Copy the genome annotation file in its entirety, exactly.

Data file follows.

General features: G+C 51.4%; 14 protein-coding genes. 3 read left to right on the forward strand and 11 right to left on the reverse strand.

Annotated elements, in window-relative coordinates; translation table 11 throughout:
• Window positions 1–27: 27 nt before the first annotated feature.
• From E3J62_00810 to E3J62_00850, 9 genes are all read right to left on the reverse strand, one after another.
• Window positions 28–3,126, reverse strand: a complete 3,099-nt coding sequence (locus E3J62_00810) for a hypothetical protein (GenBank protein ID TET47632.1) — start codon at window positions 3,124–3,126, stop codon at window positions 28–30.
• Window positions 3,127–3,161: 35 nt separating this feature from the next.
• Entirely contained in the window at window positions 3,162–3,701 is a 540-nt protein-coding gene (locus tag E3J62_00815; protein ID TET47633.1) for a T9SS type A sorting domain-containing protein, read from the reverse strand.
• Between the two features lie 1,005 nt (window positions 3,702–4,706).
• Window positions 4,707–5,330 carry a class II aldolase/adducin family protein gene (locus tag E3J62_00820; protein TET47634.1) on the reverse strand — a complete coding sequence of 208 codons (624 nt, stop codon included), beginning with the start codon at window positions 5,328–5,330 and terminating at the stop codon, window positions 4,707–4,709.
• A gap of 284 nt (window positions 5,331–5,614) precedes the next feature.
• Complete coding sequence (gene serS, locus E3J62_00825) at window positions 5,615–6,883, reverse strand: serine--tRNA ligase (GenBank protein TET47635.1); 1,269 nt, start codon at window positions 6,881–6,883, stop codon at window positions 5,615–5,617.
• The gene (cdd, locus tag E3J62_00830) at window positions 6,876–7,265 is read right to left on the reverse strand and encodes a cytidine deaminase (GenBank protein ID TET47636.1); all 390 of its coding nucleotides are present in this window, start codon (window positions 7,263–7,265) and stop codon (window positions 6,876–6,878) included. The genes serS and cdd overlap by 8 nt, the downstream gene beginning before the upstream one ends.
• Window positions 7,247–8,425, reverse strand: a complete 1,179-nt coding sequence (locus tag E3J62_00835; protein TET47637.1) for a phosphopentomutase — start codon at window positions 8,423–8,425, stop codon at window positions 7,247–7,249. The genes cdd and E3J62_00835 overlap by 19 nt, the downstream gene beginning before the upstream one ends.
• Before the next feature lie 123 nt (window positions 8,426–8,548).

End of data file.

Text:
General features: G+C 51.4%; 14 protein-coding genes. 3 read left to right on the forward strand and 11 right to left on the reverse strand.

Annotated elements, in window-relative coordinates; translation table 11 throughout:
• Window positions 1–27: 27 nt before the first annotated feature.
• From E3J62_00810 to E3J62_00850, 9 genes are all read right to left on the reverse strand, one after another.
• Window positions 28–3,126, reverse strand: a complete 3,099-nt coding sequence (locus E3J62_00810) for a hypothetical protein (GenBank protein ID TET47632.1) — start codon at window positions 3,124–3,126, stop codon at window positions 28–30.
• Window positions 3,127–3,161: 35 nt separating this feature from the next.
• Entirely contained in the window at window positions 3,162–3,701 is a 540-nt protein-coding gene (locus tag E3J62_00815; protein ID TET47633.1) for a T9SS type A sorting domain-containing protein, read from the reverse strand.
• Between the two features lie 1,005 nt (window positions 3,702–4,706).
• Window positions 4,707–5,330 carry a class II aldolase/adducin family protein gene (locus tag E3J62_00820; protein TET47634.1) on the reverse strand — a complete coding sequence of 208 codons (624 nt, stop codon included), beginning with the start codon at window positions 5,328–5,330 and terminating at the stop codon, window positions 4,707–4,709.
• A gap of 284 nt (window positions 5,331–5,614) precedes the next feature.
• Complete coding sequence (gene serS, locus E3J62_00825) at window positions 5,615–6,883, reverse strand: serine--tRNA ligase (GenBank protein TET47635.1); 1,269 nt, start codon at window positions 6,881–6,883, stop codon at window positions 5,615–5,617.
• The gene (cdd, locus tag E3J62_00830) at window positions 6,876–7,265 is read right to left on the reverse strand and encodes a cytidine deaminase (GenBank protein ID TET47636.1); all 390 of its coding nucleotides are present in this window, start codon (window positions 7,263–7,265) and stop codon (window positions 6,876–6,878) included. The genes serS and cdd overlap by 8 nt, the downstream gene beginning before the upstream one ends.
• Window positions 7,247–8,425, reverse strand: a complete 1,179-nt coding sequence (locus tag E3J62_00835; protein TET47637.1) for a phosphopentomutase — start codon at window positions 8,423–8,425, stop codon at window positions 7,247–7,249. The genes cdd and E3J62_00835 overlap by 19 nt, the downstream gene beginning before the upstream one ends.
• Before the next feature lie 123 nt (window positions 8,426–8,548).